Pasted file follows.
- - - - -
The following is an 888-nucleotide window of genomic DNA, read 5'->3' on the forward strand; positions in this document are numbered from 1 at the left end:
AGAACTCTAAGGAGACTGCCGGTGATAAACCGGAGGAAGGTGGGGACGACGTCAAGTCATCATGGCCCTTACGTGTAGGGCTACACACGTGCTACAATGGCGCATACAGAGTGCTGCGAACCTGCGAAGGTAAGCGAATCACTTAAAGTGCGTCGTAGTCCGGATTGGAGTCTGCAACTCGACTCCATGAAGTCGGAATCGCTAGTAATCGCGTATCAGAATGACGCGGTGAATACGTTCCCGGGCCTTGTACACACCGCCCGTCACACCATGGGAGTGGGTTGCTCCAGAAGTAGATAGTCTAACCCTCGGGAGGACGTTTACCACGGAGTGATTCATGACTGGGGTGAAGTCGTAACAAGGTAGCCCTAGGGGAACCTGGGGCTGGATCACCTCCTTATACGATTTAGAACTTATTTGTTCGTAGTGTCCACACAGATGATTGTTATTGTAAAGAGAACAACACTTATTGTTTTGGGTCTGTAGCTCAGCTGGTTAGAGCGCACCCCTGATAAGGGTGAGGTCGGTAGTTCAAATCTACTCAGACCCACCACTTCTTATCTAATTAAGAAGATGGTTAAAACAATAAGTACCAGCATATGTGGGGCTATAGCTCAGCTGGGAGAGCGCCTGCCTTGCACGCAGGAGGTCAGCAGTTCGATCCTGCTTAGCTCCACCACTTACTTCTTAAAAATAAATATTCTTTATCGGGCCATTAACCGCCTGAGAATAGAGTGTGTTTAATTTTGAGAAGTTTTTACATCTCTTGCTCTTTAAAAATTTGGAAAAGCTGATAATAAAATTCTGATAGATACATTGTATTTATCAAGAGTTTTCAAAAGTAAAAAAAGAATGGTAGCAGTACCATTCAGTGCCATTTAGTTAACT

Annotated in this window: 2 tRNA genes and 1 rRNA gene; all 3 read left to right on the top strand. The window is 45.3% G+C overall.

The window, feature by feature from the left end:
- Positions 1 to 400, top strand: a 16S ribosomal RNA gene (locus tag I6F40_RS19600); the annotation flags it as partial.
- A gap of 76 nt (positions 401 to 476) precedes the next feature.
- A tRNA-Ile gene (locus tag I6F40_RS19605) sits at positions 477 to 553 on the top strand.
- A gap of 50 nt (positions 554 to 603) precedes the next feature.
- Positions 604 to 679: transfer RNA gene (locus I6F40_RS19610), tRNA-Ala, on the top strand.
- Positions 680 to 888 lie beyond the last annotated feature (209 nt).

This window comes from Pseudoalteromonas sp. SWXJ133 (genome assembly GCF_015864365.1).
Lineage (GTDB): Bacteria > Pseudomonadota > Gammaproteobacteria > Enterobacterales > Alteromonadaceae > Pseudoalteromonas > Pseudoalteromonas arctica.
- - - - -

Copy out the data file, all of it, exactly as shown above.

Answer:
The following is an 888-nucleotide window of genomic DNA, read 5'->3' on the forward strand; positions in this document are numbered from 1 at the left end:
AGAACTCTAAGGAGACTGCCGGTGATAAACCGGAGGAAGGTGGGGACGACGTCAAGTCATCATGGCCCTTACGTGTAGGGCTACACACGTGCTACAATGGCGCATACAGAGTGCTGCGAACCTGCGAAGGTAAGCGAATCACTTAAAGTGCGTCGTAGTCCGGATTGGAGTCTGCAACTCGACTCCATGAAGTCGGAATCGCTAGTAATCGCGTATCAGAATGACGCGGTGAATACGTTCCCGGGCCTTGTACACACCGCCCGTCACACCATGGGAGTGGGTTGCTCCAGAAGTAGATAGTCTAACCCTCGGGAGGACGTTTACCACGGAGTGATTCATGACTGGGGTGAAGTCGTAACAAGGTAGCCCTAGGGGAACCTGGGGCTGGATCACCTCCTTATACGATTTAGAACTTATTTGTTCGTAGTGTCCACACAGATGATTGTTATTGTAAAGAGAACAACACTTATTGTTTTGGGTCTGTAGCTCAGCTGGTTAGAGCGCACCCCTGATAAGGGTGAGGTCGGTAGTTCAAATCTACTCAGACCCACCACTTCTTATCTAATTAAGAAGATGGTTAAAACAATAAGTACCAGCATATGTGGGGCTATAGCTCAGCTGGGAGAGCGCCTGCCTTGCACGCAGGAGGTCAGCAGTTCGATCCTGCTTAGCTCCACCACTTACTTCTTAAAAATAAATATTCTTTATCGGGCCATTAACCGCCTGAGAATAGAGTGTGTTTAATTTTGAGAAGTTTTTACATCTCTTGCTCTTTAAAAATTTGGAAAAGCTGATAATAAAATTCTGATAGATACATTGTATTTATCAAGAGTTTTCAAAAGTAAAAAAAGAATGGTAGCAGTACCATTCAGTGCCATTTAGTTAACT

Annotated in this window: 2 tRNA genes and 1 rRNA gene; all 3 read left to right on the top strand. The window is 45.3% G+C overall.

The window, feature by feature from the left end:
- Positions 1 to 400, top strand: a 16S ribosomal RNA gene (locus tag I6F40_RS19600); the annotation flags it as partial.
- A gap of 76 nt (positions 401 to 476) precedes the next feature.
- A tRNA-Ile gene (locus tag I6F40_RS19605) sits at positions 477 to 553 on the top strand.
- A gap of 50 nt (positions 554 to 603) precedes the next feature.
- Positions 604 to 679: transfer RNA gene (locus I6F40_RS19610), tRNA-Ala, on the top strand.
- Positions 680 to 888 lie beyond the last annotated feature (209 nt).

This window comes from Pseudoalteromonas sp. SWXJ133 (genome assembly GCF_015864365.1).
Lineage (GTDB): Bacteria > Pseudomonadota > Gammaproteobacteria > Enterobacterales > Alteromonadaceae > Pseudoalteromonas > Pseudoalteromonas arctica.